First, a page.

BEIJING – Shares were mostly higher Wednesday in Asia after a worldwide rally spurred by hopes that a COVID-19 vaccine will help the global economy return to normal.
Benchmarks advanced in Tokyo, Seoul and Sydney but edged lower in Hong Kong and Shanghai, where new Chinese regulations focused on technology companies prompted selling in that sector.
The proposed regulations issued Monday for public comment give guidelines on how China’s 2008 anti-monopoly law will be applied to internet companies. The announcement gave no indication operators are accused of wrongdoing but cited areas where regulators might look for problems including sharing of information and alliances or pricing services below cost to keep out new competitors.
As of midday, e-commerce giant Alibaba's shares had fallen 7.3% and Tencent, owner of the popular WeChat social media platform, had lost 5% and online retailer JD.com was down 6.2%.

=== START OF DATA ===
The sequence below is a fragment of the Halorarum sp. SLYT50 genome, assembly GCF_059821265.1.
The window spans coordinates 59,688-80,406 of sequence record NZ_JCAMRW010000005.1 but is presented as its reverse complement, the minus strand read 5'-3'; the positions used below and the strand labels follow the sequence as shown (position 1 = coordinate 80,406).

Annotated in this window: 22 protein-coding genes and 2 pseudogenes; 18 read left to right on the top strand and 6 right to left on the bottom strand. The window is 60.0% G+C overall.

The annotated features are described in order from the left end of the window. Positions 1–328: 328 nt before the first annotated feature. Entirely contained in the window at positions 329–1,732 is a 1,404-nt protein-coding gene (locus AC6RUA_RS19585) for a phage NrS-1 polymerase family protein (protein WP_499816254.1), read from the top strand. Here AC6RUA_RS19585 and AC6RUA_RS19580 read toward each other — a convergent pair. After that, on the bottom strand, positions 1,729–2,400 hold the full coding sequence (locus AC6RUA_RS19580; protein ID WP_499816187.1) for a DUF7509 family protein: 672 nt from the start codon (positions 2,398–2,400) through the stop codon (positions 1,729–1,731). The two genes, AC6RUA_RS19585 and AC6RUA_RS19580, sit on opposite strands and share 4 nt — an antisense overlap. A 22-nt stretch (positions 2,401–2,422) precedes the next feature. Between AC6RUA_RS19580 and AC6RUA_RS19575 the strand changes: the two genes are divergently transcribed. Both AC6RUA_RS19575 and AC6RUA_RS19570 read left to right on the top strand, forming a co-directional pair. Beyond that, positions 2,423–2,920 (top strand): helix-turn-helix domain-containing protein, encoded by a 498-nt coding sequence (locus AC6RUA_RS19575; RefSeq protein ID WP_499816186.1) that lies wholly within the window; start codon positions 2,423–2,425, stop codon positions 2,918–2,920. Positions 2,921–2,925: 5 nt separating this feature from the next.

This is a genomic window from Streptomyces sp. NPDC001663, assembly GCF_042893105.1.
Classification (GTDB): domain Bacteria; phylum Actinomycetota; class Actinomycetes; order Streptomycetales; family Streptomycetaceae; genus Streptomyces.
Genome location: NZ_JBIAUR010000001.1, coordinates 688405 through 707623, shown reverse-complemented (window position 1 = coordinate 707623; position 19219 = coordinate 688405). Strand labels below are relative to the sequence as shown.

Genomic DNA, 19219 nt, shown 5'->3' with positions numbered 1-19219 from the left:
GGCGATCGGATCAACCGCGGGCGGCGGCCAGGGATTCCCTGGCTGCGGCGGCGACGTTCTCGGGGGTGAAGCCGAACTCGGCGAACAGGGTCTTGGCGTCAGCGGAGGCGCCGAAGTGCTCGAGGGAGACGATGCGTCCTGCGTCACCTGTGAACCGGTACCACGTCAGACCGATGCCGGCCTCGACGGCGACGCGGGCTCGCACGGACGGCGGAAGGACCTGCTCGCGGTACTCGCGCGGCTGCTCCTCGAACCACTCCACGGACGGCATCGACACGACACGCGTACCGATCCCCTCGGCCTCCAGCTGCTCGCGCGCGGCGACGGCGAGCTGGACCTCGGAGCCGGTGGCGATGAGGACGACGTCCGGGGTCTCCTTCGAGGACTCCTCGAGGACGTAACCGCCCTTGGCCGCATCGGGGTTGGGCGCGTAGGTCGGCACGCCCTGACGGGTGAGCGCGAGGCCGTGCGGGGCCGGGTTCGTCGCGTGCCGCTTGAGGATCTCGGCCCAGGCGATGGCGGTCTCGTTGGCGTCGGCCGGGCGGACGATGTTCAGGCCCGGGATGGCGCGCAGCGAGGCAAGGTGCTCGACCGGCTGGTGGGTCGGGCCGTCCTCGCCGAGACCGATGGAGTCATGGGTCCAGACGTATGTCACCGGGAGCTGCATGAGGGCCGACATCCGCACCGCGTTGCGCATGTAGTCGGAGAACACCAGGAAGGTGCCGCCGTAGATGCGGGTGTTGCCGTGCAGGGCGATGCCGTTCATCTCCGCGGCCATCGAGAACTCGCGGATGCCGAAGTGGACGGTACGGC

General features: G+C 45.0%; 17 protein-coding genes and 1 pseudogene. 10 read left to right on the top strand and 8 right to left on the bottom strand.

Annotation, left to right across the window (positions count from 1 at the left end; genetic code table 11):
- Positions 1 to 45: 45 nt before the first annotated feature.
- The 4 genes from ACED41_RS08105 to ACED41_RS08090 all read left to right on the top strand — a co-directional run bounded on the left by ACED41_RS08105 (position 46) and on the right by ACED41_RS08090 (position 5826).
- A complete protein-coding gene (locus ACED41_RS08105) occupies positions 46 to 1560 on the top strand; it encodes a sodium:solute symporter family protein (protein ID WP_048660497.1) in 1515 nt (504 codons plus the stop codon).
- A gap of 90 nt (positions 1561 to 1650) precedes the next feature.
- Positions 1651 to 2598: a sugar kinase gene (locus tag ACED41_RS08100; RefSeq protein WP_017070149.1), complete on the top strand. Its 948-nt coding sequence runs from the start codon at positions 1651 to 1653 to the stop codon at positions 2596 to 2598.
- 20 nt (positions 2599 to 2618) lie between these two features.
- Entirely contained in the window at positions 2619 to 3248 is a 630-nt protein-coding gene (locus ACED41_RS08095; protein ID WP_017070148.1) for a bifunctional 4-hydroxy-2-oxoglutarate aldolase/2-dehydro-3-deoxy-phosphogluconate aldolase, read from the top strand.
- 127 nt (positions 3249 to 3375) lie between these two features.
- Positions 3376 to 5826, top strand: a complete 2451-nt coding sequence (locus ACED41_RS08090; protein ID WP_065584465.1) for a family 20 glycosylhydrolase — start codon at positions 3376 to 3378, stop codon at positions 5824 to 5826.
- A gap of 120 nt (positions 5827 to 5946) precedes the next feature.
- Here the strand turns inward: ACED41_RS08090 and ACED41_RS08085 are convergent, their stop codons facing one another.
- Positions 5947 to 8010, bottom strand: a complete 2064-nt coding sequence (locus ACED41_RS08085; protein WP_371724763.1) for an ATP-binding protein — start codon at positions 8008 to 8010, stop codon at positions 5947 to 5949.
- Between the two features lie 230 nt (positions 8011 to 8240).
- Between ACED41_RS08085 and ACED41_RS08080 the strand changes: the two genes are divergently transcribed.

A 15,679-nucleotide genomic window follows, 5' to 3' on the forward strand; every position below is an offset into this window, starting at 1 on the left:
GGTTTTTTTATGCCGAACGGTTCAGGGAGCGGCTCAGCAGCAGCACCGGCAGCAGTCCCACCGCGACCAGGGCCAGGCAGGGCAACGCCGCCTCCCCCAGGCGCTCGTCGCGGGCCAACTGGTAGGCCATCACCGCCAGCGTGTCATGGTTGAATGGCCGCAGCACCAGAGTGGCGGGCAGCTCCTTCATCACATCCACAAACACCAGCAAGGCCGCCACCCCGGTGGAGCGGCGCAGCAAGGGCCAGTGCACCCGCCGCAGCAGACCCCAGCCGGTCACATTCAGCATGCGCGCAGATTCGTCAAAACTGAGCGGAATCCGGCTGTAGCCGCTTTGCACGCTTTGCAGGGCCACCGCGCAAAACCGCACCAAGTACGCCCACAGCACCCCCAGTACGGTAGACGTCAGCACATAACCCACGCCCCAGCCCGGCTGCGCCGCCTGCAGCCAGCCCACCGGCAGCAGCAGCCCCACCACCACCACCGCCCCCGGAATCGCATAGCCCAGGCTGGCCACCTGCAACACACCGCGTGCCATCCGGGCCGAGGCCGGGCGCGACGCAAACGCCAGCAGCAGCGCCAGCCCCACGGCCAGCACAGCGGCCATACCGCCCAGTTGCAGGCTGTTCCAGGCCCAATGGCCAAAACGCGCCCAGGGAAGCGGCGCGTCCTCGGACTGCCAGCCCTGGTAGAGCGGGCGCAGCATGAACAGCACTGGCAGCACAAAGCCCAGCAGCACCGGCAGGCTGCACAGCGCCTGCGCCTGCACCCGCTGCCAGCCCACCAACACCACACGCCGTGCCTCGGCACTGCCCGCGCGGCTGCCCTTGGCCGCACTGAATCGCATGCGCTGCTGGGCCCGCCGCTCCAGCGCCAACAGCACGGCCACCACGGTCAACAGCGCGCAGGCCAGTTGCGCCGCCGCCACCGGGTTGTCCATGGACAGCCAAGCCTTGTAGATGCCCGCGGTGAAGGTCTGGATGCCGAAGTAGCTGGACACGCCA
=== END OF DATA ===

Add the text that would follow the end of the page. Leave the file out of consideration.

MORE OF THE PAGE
In Hong Kong, the Hang Seng lost 0.2% to 26,241.52 and the Shanghai Composite index declined 0.2% to 3,356.88.
But other regional markets were mostly higher. Japan's Nikkei 225 index gained 1.2% to 25,197.68 and the S&P/ASX 200 advanced 1.3% to 6,419.50. South Korea's Kospi rose 0.7% to 2,470.11.
On Wall Street, stocks downshifted on Tuesday after a powerful worldwide rally the day before. It was the second straight day that rising hopes for a COVID-19 vaccine pushed investors to reorder which stocks they see winning and losing.
Treasury yields and oil held onto their big gains from a day earlier or added some more amid strengthened confidence in the economy.